The English courts have traditionally played their part in the role of London as a global financial centre, providing a home for large-scale international disputes. Following the vote for Brexit, there has been increased speculation as to whether the scale and volume of litigation in the English courts would be affected, particularly in relation to banking and financial services.
Of course, Brexit can only be one factor in the overall volume of litigation. Fallout from the financial crisis, the state of the economy and the impact of regulation will all impact the scale and nature of important banking and finance cases litigated in the English courts. Nevertheless, this is still an important benchmark for the financial services industry in the UK.
In fact, over the last few years, the number of important banking and finance cases has remained relatively stable, within a range of approximately 80 to 100 cases. Given the average duration of eighteen months set out above, it follows that about 50 to 60 cases per year are resolved and are replaced by new cases.
Two points follow from the broadly static general trend. Firstly, the end of financial crisis-related disputes has had surprisingly little effect on the volume of these cases. Cases stemming from the events of 2007 – 2009 and subject to the standard six year limitation period would cause a bulge in litigation ending in around 2017. But other sources of litigation appear to have filled the gap – we consider the breakdown of cases by category further below.
Secondly, there has not yet been any significant effect from Brexit. The total number of cases arguably shows a gentle decline within the overall range – continued monitoring will be able to show whether this decline becomes established. It may be that Brexit effects are yet to be felt. The European system for judicial co-operation and enforcement is still in place and will not change before 2019 – any effect would be purely a result of psychology rather than substance. Efforts by the UK Government to propose continued judicial co-operation and by English lawyers to explain that Brexit will have minimal consequences for the conduct of English litigation appear to have been effective so far.
New arguments appear for the first time in pleadings. If a financial institution only consults judgments in decided cases, it will not see over three-quarters of these arguments at all and the remainder only after about two years. By then, any litigation trend would be well-established. Accordingly, it is vital for risk management and strategic planning to be able to spot new arguments at the pleading stage.
Using CID, Figure 1 sets out how many cases fall within a number of different categories, looking at major financial litigation in the High Court. Two trends appear. Firstly, there has been a marked decline in litigation relating to mis-selling and derivatives (and these two categories largely overlap).
This is undoubtedly due to time elapsed since the financial crisis. Abrupt dislocations in interest rates and other financial metrics during 2007 – 2009 led to litigation which, taking into account the six year limitation period and two year average case duration, is now winding down. This is a gradual process and new sources of mis-selling claims continue to arise, also generally related to market dislocations since the financial crisis. Nevertheless, it appears that the peak in derivatives mis-selling cases has passed – at least those based on interest rate hedging products sold to SMEs.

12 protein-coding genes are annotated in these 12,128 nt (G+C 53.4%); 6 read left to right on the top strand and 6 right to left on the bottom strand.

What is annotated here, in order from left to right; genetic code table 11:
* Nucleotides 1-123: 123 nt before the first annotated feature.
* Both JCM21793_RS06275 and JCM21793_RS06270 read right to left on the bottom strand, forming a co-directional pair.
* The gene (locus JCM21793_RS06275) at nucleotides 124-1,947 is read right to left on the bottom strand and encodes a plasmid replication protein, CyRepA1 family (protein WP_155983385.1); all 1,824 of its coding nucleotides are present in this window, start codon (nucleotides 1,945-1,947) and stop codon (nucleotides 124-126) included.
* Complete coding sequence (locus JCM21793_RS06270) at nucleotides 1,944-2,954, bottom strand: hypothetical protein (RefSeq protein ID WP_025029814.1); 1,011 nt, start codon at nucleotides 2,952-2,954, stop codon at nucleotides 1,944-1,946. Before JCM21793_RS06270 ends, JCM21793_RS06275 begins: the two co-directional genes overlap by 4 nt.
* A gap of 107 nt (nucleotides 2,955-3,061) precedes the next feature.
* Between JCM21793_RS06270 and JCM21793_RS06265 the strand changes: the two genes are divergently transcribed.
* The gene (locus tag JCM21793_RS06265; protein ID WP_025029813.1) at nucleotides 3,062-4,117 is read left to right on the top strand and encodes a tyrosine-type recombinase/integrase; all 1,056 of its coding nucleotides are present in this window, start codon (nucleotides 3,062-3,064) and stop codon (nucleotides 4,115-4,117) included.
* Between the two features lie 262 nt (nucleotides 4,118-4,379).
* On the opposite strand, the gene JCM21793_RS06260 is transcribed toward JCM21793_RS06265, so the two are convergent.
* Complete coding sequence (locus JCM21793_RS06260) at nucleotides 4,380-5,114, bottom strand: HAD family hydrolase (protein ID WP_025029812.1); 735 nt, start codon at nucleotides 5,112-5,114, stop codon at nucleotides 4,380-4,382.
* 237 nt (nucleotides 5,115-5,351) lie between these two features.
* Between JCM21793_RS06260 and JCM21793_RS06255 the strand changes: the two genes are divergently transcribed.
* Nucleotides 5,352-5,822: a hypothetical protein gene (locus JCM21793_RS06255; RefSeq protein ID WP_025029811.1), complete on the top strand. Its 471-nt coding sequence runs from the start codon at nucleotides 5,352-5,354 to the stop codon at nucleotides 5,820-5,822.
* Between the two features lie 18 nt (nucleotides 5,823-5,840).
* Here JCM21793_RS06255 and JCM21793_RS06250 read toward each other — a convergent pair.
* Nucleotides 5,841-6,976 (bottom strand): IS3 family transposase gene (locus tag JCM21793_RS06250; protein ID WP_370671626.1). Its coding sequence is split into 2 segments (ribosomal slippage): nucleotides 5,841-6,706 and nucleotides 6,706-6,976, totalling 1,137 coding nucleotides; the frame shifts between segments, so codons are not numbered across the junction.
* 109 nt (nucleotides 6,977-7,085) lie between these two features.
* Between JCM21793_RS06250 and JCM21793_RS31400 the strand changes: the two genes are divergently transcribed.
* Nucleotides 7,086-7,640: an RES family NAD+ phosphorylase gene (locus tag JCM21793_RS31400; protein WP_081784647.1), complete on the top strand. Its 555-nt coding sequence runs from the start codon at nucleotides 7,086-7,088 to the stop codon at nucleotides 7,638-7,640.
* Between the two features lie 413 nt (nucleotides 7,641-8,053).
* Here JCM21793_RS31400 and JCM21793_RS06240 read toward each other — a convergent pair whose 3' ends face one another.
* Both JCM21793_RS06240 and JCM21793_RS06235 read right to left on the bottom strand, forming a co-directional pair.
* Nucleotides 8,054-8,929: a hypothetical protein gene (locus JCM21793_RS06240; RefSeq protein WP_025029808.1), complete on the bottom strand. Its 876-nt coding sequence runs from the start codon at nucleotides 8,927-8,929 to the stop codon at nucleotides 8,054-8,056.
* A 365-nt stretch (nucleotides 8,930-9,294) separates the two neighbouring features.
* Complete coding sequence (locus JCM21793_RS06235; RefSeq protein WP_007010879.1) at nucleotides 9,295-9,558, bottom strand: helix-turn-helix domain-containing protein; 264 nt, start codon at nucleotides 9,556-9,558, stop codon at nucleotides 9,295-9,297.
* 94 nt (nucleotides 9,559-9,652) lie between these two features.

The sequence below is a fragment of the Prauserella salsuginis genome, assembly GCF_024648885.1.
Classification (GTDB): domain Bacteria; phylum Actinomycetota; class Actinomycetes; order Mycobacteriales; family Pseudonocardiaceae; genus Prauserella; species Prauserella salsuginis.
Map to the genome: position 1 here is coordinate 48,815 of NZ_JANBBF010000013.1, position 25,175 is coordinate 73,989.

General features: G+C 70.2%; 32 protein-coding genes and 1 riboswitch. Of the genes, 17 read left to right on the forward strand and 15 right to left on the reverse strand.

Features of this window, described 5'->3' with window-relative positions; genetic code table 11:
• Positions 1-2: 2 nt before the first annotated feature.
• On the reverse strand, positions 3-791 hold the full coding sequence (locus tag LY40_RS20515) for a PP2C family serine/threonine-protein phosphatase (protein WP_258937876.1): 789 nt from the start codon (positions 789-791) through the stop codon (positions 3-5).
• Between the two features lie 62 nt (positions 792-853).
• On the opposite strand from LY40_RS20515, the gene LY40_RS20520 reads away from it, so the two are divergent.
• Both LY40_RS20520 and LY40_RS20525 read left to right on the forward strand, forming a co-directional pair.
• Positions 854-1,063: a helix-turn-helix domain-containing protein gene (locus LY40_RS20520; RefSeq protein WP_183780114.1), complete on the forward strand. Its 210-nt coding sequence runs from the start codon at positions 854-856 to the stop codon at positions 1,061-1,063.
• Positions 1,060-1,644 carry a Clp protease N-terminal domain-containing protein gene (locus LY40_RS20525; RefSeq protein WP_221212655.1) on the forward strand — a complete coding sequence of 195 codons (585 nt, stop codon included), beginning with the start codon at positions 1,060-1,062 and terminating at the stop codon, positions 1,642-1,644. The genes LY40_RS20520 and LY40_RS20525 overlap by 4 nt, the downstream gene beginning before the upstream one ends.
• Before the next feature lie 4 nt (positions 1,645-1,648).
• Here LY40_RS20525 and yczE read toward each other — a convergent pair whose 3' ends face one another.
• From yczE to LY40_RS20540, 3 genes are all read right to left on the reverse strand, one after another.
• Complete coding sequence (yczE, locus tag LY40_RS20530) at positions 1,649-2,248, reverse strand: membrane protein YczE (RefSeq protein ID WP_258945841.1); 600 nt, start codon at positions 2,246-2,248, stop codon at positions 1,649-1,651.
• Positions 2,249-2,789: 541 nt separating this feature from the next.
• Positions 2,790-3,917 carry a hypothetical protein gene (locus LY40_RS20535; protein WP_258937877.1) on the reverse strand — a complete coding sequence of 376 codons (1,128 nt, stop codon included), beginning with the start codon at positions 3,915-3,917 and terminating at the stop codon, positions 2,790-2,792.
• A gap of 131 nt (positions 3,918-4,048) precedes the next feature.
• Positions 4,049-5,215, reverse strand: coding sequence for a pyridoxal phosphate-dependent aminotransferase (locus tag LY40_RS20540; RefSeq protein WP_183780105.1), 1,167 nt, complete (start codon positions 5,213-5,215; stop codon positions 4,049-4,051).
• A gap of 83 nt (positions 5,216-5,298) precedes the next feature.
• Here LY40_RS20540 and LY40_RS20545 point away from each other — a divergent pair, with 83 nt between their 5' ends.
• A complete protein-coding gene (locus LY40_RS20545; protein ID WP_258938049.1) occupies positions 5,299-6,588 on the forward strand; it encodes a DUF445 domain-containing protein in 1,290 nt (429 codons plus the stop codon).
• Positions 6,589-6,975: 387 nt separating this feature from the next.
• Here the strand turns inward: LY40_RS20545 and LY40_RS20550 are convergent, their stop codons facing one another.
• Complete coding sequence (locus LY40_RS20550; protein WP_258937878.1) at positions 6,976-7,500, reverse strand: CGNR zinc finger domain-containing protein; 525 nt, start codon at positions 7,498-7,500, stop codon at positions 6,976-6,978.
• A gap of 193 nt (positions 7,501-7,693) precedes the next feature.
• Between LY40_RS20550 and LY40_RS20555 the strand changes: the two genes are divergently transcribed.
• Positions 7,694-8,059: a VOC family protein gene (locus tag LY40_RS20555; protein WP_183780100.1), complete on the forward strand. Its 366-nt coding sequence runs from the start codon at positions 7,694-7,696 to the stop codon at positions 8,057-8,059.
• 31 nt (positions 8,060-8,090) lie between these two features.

As set out above, the overall volume of cases has not seen a marked decline – so what is replacing derivatives mis-selling claims? All other categories of claim show little change, apart from one: fraud. There has been a steep increase in claims that involve allegations of fraud. A few years ago, there were typically two or three such cases involving banks being litigated at any one time. By the middle of 2017, there were 14 cases involving fraud. The lesson for banks and financial institutions is clear: they should be prepared to manage a greater number of fraud cases and they should understand the risk factors that lead to disputes involving fraud.
The factual matrix underlying each particular dispute determines whether allegations of fraud are made and whether they are successful. However, it is possible to extract from recent and current cases various factors that might motivate allegations of fraud:Circumventing basis clauses
“Basis clauses” are statements in a contract that set out the basis on which the parties are dealing, eg, a statement that a counterparty is a sophisticated investor. Courts have strictly enforced basis clauses, even where they effectively constitute exclusions of liability. They are not subject to the reasonableness limitations that apply to exclusion clauses as set out in the Unfair Contract Terms Act 1977 (UCTA). In fact, there have even been examples where the Court has held that a basis clause successfully precluded liability even where that clause would have been deemed unreasonable if UCTA had applied – see our previous articles on basis clauses, Contractual estoppel in mis-selling claims and Contractual estoppel and the duty to advise: Where are we now?.
An allegation of fraud is one way to revive a claim that is otherwise precluded by a basis clause. A party cannot rely on a basis clause to negate liability based on fraud. Accordingly, strict enforcement of basis clauses by the Courts over the last few years has created pressure which may have been relieved by increased pleading of fraud.
This suggests that fraud allegations arise where there has been a breakdown in the relationship between an investor and a financial institution and where the relationship between them was mediated by a contract that included a basis clause. This would include mis-selling claims as well as claims more widely involving bankclient relationships.Obtaining new remedies
English courts have traditionally provided a wide range of remedies for fraud. In recent years, this has been further enhanced by their zeal to combat money laundering, bribery and corruption. Worldwide freezing orders, constructive trusts, equitable tracing and equitable receivership all form part of the flexible and effective tools available particularly in cases of fraud.